U.S. Presbyterians visit site in Ghana used for slave trade
January 15, 2020
I still visualize the words etched into a granite slab on a wall of Elmina, a stately castle on the coast of Ghana, constructed in 1482 by the Portuguese:
IN EVERLASTING MEMORY
OF THE ANGUISH OF OUR
MAY THOSE WHO DIED
REST IN PEACE.
MAY THOSE WHO RETURN
FIND THEIR ROOTS.
MAY HUMANITY NEVER
WE, THE LIVING, VOW
TO UPHOLD THIS.
I smell the ocean, the same Atlantic that my siblings and I splashed in as children in South Carolina. But here waves rippled against the fine sand of the West African coast. Rickety canoes and fishing boats hugged the shore. The air was thick with humidity. This Atlantic, my Atlantic, connecting continents, enabled the Middle Passage.
Blue-gray skies framed the somber scene. Outside the castle, vendors hawked their wares. Inside, a genteel guide described the atrocious cruelty and inhumanity of the passage. We stood in the stark but still majestic space of the castle where so many were victims of human trafficking. We heard how greed and tribal infighting led to the bartering or sale of thousands of African citizens into slavery. We heard the stories of European domination — by the Portuguese, English, Danish, Dutch, Swedish, others — who allegedly profited from this illicit export business.
Here was the courtyard where women and men were routinely separated, stripped, treated as chattel. Many were held for three months or more, tortured, humiliated, intentionally and callously deprived of their dignity and humanity. There were the shuttered windows, signs identifying the male and female slave dungeons, the steel bars, the shackles, the skull-and-bones display over a castle door, the incongruous entryway labeled “Portuguese Chapel.” And finally, we were directed to the small but ominous tunnel leading to the door of no return, labeled “Slave Exit to Waiting Boats.”
Our emotions were raw. My friend and fellow traveler wept openly as the guide’s narrative evoked the imagery and haunting sounds of the sorrowful journey of our ancestors. I enfolded her in my arms, and we held onto each other. No words — just anguish and despair.
Here we were in 2014, American Presbyterians from New Jersey’s Witherspoon Street Presbyterian Church, on a mission to learn and serve, searching for our roots and for understanding. Four of us were African American. Three were retired. All five of us were senior citizens, mature in our faith and deeply imbued in the history of a country, our country, that was built on the backs of slaves — ancestors ripped from rural villages like those that hosted us, taken forcibly from inland territories to the expansive African shore. None of us were prepared for the sensory-jarring shock and emotionally tumultuous nature of this experience.
I had read about African slave trafficking, and of course I knew that my ancestors were enslaved. An amateur genealogist, I had researched my family’s lineage. However, my search stalled in the early 19th century, when I uncovered my great-great-grandmother Prudence’s death record. She was born in 1827 but records for black people before that, other than bills of sale, were scarce or nonexistent. We were property, commodities.
In family and church documents from the late 1800s and early 1900s, Prudence and her peers were described as “working in servitude” to white owners. I inherited a handsome picture of her and have tried to imagine what her life was like in South Carolina. However, not until I stood on the cold pavement of Elmina Castle did I begin vividly to imagine that Prudence’s great-great-grandparents might have passed through these doors.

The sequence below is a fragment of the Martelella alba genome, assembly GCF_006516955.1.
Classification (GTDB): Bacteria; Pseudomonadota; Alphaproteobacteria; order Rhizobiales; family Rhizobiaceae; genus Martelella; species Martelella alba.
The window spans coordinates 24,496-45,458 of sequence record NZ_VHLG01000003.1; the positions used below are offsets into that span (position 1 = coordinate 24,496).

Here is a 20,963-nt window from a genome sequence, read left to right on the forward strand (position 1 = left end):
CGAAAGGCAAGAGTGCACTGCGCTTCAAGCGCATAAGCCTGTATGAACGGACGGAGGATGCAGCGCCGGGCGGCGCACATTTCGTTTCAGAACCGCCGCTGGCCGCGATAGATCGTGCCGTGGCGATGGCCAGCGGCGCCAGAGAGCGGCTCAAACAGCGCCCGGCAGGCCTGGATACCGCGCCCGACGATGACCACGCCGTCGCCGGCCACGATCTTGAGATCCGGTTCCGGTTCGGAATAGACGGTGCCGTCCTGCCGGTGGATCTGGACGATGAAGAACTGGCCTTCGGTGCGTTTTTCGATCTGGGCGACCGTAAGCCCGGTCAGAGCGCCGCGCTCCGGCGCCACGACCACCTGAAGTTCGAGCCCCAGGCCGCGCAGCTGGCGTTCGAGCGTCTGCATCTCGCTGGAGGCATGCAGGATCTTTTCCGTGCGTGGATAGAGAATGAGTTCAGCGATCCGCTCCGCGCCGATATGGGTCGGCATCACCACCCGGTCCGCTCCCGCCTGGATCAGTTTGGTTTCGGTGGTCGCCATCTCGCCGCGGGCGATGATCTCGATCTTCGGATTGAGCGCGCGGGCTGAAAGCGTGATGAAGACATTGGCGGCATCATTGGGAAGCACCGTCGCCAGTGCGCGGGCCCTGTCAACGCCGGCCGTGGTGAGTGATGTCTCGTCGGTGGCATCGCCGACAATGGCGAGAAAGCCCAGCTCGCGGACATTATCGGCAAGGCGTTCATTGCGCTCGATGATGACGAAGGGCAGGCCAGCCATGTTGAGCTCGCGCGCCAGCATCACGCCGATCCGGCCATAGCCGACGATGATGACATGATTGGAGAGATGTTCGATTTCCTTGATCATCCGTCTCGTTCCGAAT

I ask myself, what could that African ancestor or others have done to deserve such a fate? How much agony did they endure? How did they have the resilience to survive?
And what meanings do their stories have for me, a person of privilege and freedom? What debt do I owe them, those men and women who toiled and endured trauma — and loved — despite the pain of forced migration?
In a small but profound way, the doors of Elmina revealed new insights for me. I feel gratitude that I carry the DNA of my West African ancestors, and that I may be, in some small way, a fulfillment of their hopes and prayers and dreams. But that journey, the experience of being in the space where so many were forcibly broken, also renews my sense of duty to remain engaged in the movement for freedom and human rights today.
Centuries have passed, but injustice has persisted. We see and hear about the families and children struggling to cross borders to attain a safer, more stable life. Human trafficking still exists in many nations, including ours. Regrettably, we are complicit. Poverty, lack of resources and structural racism limit the opportunities of many of our fellow citizens around the globe.
Unexpectedly more than three years after we returned from Ghana, I was called back from the sidelines of retirement to work in support of a new generation of student leaders — that they may be encouraged to travel broadly, to see and confront injustice, to sustain the energy and resilience needed for a life of activism, and to enjoy their privilege and freedom.
The theologian Frederick Buechner wrote:
“The place God calls you to is the place where your deep gladness and the world’s deep hunger meet.”
My Ghana journey offered a moment of discernment. In confronting my history, I was moved to “let my life speak” and respond to God’s calling by serving another beloved campus community.
Janet Smith Dickerson Stephens, Vice President for Student Affairs, The Claremont Colleges Services, Claremont, California
Today’s Focus: Elmina, a Stately Castle in Ghana
Let us join in prayer for:
Let us pray:
Lord God, give us brave hearts to fight for justice in Jesus’ name. Amen.